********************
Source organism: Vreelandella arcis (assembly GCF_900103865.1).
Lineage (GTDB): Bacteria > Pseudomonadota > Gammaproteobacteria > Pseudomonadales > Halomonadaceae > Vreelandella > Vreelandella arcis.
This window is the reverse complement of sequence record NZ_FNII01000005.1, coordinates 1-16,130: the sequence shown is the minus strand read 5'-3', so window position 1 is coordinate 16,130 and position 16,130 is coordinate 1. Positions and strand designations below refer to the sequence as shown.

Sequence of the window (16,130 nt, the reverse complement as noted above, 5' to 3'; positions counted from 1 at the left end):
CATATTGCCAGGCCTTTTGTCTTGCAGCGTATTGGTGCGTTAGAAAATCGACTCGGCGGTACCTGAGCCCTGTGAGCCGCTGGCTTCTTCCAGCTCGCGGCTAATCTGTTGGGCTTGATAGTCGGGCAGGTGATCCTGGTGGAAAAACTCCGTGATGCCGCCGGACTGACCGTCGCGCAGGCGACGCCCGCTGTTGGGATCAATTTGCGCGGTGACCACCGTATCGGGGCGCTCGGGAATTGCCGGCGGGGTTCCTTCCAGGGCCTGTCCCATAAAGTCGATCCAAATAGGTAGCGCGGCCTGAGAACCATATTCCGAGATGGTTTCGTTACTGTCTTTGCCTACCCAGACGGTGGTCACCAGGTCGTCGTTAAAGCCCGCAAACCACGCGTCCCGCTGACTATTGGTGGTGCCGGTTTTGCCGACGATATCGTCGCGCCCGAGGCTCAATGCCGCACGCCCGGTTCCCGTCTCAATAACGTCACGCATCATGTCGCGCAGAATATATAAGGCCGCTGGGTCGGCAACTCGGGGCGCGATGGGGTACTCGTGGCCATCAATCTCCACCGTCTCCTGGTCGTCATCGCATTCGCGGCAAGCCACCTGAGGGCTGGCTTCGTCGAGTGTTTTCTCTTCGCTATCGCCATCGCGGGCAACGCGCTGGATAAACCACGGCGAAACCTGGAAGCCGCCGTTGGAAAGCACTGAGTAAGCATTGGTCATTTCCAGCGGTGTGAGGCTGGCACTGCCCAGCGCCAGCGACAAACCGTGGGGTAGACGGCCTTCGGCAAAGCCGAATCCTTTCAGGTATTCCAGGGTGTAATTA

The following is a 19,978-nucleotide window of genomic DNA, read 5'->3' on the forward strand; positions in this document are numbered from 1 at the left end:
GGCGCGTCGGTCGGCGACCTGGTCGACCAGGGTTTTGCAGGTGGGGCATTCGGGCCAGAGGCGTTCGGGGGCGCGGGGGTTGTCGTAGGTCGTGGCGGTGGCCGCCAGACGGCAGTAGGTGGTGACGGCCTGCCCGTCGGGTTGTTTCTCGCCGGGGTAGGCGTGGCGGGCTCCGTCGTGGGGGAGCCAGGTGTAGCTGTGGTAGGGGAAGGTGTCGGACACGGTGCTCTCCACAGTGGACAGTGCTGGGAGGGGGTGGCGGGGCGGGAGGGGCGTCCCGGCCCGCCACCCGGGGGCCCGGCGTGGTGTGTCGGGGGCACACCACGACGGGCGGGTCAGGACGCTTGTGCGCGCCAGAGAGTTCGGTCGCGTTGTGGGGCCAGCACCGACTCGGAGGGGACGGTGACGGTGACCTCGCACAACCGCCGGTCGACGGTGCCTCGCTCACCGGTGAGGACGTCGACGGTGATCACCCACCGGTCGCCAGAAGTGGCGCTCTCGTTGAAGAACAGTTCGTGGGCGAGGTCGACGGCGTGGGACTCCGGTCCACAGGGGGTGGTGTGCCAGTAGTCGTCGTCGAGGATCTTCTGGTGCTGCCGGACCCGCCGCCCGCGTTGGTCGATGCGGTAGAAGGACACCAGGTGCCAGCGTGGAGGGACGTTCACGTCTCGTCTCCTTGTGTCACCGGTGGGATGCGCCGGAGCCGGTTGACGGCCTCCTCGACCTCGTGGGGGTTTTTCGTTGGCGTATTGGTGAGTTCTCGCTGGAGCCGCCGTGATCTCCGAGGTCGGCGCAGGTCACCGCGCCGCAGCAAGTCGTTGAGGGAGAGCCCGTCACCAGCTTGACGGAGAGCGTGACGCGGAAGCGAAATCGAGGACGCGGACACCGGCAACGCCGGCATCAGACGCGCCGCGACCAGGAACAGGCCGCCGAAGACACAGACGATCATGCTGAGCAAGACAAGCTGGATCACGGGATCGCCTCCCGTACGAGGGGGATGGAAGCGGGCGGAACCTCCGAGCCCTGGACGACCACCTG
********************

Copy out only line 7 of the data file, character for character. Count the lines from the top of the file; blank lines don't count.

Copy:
GGCGCGTCGGTCGGCGACCTGGTCGACCAGGGTTTTGCAGGTGGGGCATTCGGGCCAGAGGCGTTCGGGGGCGCGGGGGTTGTCGTAGGTCGTGGCGGTGGCCGCCAGACGGCAGTAGGTGGTGACGGCCTGCCCGTCGGGTTGTTTCTCGCCGGGGTAGGCGTGGCGGGCTCCGTCGTGGGGGAGCCAGGTGTAGCTGTGGTAGGGGAAGGTGTCGGACACGGTGCTCTCCACAGTGGACAGTGCTGGGAGGGGGTGGCGGGGCGGGAGGGGCGTCCCGGCCCGCCACCCGGGGGCCCGGCGTGGTGTGTCGGGGGCACACCACGACGGGCGGGTCAGGACGCTTGTGCGCGCCAGAGAGTTCGGTCGCGTTGTGGGGCCAGCACCGACTCGGAGGGGACGGTGACGGTGACCTCGCACAACCGCCGGTCGACGGTGCCTCGCTCACCGGTGAGGACGTCGACGGTGATCACCCACCGGTCGCCAGAAGTGGCGCTCTCGTTGAAGAACAGTTCGTGGGCGAGGTCGACGGCGTGGGACTCCGGTCCACAGGGGGTGGTGTGCCAGTAGTCGTCGTCGAGGATCTTCTGGTGCTGCCGGACCCGCCGCCCGCGTTGGTCGATGCGGTAGAAGGACACCAGGTGCCAGCGTGGAGGGACGTTCACGTCTCGTCTCCTTGTGTCACCGGTGGGATGCGCCGGAGCCGGTTGACGGCCTCCTCGACCTCGTGGGGGTTTTTCGTTGGCGTATTGGTGAGTTCTCGCTGGAGCCGCCGTGATCTCCGAGGTCGGCGCAGGTCACCGCGCCGCAGCAAGTCGTTGAGGGAGAGCCCGTCACCAGCTTGACGGAGAGCGTGACGCGGAAGCGAAATCGAGGACGCGGACACCGGCAACGCCGGCATCAGACGCGCCGCGACCAGGAACAGGCCGCCGAAGACACAGACGATCATGCTGAGCAAGACAAGCTGGATCACGGGATCGCCTCCCGTACGAGGGGGATGGAAGCGGGCGGAACCTCCGAGCCCTGGACGACCACCTG